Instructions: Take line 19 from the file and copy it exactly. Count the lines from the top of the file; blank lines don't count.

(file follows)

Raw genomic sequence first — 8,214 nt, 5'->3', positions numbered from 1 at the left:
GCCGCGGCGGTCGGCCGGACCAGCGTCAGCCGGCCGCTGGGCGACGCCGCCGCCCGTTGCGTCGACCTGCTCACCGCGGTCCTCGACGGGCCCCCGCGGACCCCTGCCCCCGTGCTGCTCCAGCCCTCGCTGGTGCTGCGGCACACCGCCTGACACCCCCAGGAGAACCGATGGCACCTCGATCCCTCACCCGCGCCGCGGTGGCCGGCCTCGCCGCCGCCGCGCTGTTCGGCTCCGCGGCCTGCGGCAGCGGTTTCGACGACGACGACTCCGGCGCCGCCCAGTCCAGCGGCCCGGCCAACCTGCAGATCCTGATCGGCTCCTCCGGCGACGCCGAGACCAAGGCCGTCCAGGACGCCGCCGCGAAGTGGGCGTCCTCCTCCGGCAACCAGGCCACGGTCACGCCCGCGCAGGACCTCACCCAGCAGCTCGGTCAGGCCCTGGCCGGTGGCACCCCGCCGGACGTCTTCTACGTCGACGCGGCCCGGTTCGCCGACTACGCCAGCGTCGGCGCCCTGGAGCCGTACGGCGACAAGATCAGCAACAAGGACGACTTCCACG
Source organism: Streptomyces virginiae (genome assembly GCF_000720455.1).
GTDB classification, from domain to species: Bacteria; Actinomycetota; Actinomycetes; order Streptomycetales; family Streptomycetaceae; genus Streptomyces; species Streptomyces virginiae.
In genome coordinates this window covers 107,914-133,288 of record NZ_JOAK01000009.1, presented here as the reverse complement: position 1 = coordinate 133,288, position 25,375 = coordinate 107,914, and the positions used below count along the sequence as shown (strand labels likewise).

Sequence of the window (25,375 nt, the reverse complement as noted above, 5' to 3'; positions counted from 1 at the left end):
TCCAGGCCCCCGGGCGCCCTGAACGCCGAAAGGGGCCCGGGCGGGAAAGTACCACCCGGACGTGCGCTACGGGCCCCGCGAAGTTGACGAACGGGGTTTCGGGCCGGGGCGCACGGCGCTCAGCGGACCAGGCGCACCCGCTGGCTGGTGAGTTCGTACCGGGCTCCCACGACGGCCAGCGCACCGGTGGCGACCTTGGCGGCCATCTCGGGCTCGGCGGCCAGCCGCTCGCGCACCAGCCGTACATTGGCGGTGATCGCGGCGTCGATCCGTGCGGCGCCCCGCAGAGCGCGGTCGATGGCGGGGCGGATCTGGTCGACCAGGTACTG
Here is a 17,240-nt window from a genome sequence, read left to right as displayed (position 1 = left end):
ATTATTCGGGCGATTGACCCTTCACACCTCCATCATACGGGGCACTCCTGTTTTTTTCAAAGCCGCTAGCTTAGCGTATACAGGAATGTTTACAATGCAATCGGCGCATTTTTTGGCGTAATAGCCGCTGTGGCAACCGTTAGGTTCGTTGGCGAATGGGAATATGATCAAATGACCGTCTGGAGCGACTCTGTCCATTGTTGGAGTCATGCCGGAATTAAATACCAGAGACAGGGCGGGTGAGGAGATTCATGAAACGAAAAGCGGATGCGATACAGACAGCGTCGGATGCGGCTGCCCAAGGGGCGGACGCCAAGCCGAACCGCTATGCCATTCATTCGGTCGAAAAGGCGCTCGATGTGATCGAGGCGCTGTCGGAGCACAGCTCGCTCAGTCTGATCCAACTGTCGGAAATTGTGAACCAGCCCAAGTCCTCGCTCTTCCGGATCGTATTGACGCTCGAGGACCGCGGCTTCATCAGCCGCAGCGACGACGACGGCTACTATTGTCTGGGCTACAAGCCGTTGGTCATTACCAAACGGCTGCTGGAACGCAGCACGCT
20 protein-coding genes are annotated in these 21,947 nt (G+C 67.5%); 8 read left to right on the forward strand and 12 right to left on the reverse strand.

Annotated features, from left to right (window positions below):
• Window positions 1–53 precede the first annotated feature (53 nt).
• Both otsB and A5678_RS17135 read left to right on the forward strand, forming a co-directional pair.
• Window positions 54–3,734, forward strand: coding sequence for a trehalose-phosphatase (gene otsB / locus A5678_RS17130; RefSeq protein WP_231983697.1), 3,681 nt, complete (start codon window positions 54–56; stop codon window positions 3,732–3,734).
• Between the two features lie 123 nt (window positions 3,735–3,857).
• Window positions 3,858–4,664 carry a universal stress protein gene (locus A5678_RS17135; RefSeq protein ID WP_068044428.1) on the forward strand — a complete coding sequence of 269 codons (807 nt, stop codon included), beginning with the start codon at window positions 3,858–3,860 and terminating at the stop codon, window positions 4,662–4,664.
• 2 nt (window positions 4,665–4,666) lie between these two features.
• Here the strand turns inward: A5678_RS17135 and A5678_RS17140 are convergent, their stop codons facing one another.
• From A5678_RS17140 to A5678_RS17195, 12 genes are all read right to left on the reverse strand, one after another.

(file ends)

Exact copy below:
• From A5678_RS17140 to A5678_RS17195, 12 genes are all read right to left on the reverse strand, one after another.